Where the words you've heard used at Christmas originate from

Here are the origins of some of the words you've almost certainly said or heard in the past few days

Paul Anthony Jones
Sunday 27 December 2015 15:25

Santa Claus is a corruption of "Saint Nicholas", a patron saint of children. An old Dutch tradition involving giving gifts to children on St Nicholas’s Day, December 6, is probably the origin of the Santa Claus story.

Santa Claus waves to the crowd during the Macy's Thanksgiving Day Parade in New York

Reindeer was borrowed into English from Old Norse and comes from rein, an old Germanic word for an animal’s horn (probably a reference to the fact that both male and female reindeer grow antlers). Rudolph might be the most famous reindeer of all, but his name literally means “famous wolf”.

Reindeers at the Finnmark mounatin plateau, Norway

Festive comes from the Latin word for a feast, festum, and is an etymological cousin of words like fair, fête, and festoon. Advent is descended from the Latin word for an arrival or approach, adventus, and Yule comes from jól, an Old Norse name for a 12-day festival that once preceded what we now call Christmas. Jól became geol in Old English, from which the Anglo-Saxon names for December (ǽrra-geóla, “before Yule”) and January (æftera-geóla, “after Yule”) were both derived.

Holly and ivy were holen and ifig in Old English. Even earlier than that, holly probably took its name from an ancient word root meaning “to prick” or “puncture”, while ivy is likely related to an old Germanic word for hay.

Mistletoe combines the Old English words mistel (another name for birdlime, a sticky substance coated onto the branches of trees to catch birds), and tan (meaning “twig”). How these two came to be combined in the name of a plant, however, is debateable. But one suggestion is that mistel might once also have referred to another sticky bird-related substance—that is to say, a twig or branch covered in little white bird poos looks remarkably similar to a twig or branch covered in little white berries. Sadly, “kissing under the poo-twig” doesn’t sound all that romantic.

Mistletoe at a Christmas market in Hamburh, Germany - Philipp Guelland / Stringer

Pantomime comes from pantomimus, a dancer or mime in Ancient Roman theatre (literally an “imitator of everything”), who spoke no lines and instead merely performed to music. The original British pantomimes were likewise performed by mimes, playing stock characters like clowns and harlequins, before the trend shifted in the mid-1700s towards comic performances of well-known stories and fairy tales.

Tinsel was originally the name of a type of fabric interwoven with gold or silver threads, and takes its name from étincelle, a French word meaning “spark” or “sparkle”. Bauble comes from another old French word, baubel, for a child’s toy, or a showy but worthless trinket or knickknack.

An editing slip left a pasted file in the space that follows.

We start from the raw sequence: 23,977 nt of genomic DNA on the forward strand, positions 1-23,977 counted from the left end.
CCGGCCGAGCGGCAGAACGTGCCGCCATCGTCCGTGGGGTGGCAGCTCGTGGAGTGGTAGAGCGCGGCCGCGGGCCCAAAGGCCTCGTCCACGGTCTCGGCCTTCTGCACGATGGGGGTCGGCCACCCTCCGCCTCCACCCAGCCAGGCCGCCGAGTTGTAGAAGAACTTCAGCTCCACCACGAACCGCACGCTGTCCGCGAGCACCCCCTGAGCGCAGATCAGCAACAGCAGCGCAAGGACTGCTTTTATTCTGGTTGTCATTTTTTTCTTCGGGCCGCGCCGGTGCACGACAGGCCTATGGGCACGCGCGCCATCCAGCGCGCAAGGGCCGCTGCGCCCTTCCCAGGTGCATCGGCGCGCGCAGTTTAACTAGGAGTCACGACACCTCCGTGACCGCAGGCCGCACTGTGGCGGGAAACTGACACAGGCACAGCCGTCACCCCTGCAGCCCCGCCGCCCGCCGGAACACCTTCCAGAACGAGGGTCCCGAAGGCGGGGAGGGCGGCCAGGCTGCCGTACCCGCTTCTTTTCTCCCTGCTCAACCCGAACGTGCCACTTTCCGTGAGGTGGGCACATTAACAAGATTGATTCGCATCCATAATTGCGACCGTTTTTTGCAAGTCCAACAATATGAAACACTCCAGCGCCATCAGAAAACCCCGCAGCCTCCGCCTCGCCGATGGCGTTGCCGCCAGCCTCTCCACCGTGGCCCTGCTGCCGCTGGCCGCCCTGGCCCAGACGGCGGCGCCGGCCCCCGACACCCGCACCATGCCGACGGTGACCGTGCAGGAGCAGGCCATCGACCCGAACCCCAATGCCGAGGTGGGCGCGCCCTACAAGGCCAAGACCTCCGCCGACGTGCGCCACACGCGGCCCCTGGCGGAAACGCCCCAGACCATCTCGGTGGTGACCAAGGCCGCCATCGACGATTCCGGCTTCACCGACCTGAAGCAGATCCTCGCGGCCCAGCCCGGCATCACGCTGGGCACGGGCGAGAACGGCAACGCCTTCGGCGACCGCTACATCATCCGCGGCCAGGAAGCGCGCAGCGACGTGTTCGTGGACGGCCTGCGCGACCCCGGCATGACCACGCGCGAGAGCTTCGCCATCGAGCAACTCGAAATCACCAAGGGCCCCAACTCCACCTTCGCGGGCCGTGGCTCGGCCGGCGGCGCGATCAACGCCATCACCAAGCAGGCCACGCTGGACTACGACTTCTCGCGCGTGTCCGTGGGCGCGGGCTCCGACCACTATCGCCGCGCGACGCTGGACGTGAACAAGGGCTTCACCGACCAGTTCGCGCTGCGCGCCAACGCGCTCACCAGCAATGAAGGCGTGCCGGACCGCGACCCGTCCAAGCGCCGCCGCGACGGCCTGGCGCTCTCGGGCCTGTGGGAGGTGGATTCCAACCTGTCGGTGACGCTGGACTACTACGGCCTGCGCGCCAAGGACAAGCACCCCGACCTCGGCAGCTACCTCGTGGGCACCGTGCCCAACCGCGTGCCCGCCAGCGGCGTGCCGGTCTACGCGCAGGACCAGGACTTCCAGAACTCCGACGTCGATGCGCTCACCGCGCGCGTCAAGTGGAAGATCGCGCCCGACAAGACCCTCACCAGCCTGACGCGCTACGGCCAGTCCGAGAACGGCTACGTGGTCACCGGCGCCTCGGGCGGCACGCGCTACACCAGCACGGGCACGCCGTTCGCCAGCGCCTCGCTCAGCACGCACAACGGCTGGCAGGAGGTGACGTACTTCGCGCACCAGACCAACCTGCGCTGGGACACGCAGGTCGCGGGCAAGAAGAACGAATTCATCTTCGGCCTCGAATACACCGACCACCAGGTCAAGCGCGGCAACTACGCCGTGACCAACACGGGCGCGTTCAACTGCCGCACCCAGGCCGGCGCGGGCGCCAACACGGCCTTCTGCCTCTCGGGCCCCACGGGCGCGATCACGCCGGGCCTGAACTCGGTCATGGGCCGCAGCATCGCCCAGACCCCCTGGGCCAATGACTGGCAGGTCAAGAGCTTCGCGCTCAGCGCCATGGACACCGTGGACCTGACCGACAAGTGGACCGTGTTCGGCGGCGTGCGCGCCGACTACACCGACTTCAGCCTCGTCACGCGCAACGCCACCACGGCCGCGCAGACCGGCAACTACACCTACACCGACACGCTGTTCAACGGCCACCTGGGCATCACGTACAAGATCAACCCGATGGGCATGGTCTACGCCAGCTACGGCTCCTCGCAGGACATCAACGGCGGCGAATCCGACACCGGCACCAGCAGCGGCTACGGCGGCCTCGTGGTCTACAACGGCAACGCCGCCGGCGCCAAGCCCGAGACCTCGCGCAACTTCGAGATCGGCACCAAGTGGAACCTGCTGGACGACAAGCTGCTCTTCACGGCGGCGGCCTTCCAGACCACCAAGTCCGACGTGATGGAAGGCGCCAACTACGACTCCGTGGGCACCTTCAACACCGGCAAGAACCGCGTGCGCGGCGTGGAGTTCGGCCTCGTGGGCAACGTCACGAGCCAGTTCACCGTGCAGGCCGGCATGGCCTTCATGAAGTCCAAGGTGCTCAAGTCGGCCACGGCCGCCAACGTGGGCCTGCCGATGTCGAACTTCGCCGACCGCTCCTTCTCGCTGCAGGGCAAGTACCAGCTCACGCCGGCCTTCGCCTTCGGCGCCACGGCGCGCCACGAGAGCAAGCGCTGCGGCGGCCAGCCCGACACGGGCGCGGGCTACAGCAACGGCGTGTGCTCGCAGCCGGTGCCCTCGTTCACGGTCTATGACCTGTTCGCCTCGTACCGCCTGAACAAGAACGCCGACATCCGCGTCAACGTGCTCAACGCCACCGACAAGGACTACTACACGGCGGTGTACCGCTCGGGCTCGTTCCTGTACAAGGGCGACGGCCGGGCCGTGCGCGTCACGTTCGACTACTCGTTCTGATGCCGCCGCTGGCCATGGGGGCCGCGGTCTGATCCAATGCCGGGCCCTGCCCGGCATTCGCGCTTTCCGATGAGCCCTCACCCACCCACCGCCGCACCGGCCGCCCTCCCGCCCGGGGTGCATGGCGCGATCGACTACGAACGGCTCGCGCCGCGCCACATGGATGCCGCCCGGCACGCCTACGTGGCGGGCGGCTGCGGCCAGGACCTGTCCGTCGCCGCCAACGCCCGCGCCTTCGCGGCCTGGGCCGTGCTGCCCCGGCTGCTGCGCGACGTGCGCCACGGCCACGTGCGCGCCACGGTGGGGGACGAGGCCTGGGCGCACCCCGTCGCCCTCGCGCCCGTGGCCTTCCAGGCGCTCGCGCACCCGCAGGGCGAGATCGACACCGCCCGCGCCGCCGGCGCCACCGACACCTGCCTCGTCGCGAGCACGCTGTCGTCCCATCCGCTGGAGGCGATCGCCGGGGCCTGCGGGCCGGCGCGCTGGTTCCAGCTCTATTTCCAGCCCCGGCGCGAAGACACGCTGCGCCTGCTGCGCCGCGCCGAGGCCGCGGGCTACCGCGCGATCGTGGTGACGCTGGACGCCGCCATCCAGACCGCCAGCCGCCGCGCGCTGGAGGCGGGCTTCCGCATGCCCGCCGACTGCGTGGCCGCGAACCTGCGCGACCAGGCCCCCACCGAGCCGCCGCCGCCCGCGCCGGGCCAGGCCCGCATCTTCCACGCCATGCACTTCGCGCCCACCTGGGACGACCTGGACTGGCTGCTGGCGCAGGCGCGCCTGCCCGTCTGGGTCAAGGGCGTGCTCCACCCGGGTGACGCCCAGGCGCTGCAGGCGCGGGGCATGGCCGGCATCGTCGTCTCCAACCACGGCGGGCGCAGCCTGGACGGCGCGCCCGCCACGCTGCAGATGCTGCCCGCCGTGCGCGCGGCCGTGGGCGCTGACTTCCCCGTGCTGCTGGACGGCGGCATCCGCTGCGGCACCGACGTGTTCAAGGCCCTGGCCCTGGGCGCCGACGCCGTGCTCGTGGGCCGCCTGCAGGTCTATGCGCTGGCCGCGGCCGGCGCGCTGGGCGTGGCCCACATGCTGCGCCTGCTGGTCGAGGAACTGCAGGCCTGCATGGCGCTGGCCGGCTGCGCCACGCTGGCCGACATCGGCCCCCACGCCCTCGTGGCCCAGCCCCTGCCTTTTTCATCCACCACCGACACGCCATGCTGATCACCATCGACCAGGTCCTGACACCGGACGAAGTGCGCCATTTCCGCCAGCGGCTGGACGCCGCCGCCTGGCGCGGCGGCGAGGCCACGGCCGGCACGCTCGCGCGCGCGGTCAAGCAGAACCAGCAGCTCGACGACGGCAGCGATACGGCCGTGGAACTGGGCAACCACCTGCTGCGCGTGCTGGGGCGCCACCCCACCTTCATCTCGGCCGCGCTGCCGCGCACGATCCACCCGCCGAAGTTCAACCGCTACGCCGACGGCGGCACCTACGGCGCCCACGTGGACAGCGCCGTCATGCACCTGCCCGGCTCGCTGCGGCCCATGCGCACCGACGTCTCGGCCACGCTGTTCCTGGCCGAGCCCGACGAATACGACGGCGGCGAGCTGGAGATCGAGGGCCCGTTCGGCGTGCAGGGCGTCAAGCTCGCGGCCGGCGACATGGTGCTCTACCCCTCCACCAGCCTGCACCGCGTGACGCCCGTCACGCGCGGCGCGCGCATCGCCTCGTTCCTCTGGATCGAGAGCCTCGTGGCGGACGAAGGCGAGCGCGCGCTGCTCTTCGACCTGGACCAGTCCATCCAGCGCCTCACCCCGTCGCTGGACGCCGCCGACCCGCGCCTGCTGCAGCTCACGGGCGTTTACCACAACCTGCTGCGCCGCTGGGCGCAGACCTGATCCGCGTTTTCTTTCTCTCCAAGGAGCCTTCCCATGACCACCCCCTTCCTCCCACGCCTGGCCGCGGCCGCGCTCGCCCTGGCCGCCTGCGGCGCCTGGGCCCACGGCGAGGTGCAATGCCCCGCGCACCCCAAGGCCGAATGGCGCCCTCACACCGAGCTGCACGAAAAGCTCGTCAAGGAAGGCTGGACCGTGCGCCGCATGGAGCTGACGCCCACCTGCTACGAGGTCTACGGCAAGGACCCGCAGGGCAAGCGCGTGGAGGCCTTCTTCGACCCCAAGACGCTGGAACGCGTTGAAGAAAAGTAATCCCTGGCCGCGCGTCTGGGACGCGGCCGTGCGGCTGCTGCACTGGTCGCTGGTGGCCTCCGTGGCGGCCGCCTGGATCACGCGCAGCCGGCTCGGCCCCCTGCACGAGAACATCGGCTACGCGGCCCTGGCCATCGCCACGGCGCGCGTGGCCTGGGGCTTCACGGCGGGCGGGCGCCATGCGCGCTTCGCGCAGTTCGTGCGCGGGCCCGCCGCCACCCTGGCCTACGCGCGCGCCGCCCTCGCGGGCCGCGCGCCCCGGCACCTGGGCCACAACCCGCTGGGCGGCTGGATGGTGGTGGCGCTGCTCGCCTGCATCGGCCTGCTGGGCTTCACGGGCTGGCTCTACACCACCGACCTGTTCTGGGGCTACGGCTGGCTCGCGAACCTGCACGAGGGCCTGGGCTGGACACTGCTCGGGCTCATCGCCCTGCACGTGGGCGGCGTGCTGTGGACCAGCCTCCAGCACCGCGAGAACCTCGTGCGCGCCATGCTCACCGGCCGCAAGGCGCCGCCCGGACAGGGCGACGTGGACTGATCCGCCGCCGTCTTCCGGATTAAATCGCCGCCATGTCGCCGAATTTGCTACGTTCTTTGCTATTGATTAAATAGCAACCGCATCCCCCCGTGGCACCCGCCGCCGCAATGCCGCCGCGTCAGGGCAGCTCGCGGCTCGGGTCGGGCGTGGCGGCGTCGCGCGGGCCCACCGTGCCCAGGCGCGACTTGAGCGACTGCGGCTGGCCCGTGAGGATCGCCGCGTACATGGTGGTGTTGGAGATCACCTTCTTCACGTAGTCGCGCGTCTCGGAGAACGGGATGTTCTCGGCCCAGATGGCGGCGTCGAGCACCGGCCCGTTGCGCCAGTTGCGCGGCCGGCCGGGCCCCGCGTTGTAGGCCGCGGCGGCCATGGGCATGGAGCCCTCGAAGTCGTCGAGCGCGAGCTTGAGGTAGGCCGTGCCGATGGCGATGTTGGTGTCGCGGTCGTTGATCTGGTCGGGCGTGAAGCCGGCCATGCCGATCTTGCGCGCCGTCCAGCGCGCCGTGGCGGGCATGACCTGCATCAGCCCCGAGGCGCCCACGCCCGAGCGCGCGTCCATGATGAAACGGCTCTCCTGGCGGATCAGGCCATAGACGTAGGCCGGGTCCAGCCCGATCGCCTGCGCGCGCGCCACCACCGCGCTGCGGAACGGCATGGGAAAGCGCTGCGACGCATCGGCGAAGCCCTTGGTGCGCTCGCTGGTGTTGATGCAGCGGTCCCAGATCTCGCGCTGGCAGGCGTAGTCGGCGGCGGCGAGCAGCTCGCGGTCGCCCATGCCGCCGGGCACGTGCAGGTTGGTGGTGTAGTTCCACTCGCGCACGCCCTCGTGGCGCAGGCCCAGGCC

Nativity was also borrowed into English via French, but comes from the Latin word for "birth", nativitas. Frankincense and myrrh are both fragrant oils or resins used to make incense and are named after the trees from which they’re obtained; the frank– of frankincense is an old French word essentially meaning "high-quality", while myrrh comes from an old Arabic word meaning "bitter". Manger comes from the identical French verb meaning “to eat”, and Bethlehem takes its name from a Mesopotamian deity named Lahamu. Bonus fact: the word bedlam (meaning a scene of madness or confusion) is a corruption of the name “Bethlehem”, thanks to an old London mental asylum called the Hospital of Saint Mary of Bethlehem.

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In the Middle Ages, a carol was just any old celebratory song or hymn, but even earlier than that it was the name of a type of folk dance or its music. Either way, it probably comes from an ancient Latin or Greek word for a flute-player: choraules.

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Turkey was originally the name of the African guinea fowl, which found its way onto European dining tables via Turkey, hence the name. When European settlers began sending North American turkeys back to Europe in the early 1500s, the two birds were wrongly assumed to be related and as a result the name turkey came to be reapplied despite the geographical mix up. English speakers aren’t the only ones to get their geography wrong though: in French, turkey is poule d’inde or “Indian chicken” (because the Americas were wrongly presumed to be India); in Portuguese, it’s peru (because the birds were mistakenly thought to come from Spain’s South American colonies); and in Malay, it’s ayam belanda or “Dutch chicken” (as it was the Dutch who first introduced the meat to their colonies in southeast Asia).

Cranberries are literally “crane-berries”, because their flowers supposedly resemble cranes’ heads. Chestnuts take their name from Castana, a region of Ancient Greece from which they were probably originally imported into the rest of Europe. The mince of mince pie comes via French from a Latin word meaning “made small” (and is related to minus and minutiae). And the –nog of eggnog is an old name for strong ale or beer, which in turn probably comes from an old Scots word, nugg, for a drink heated up by putting a red-hot poker into it.

Merry Christmas!

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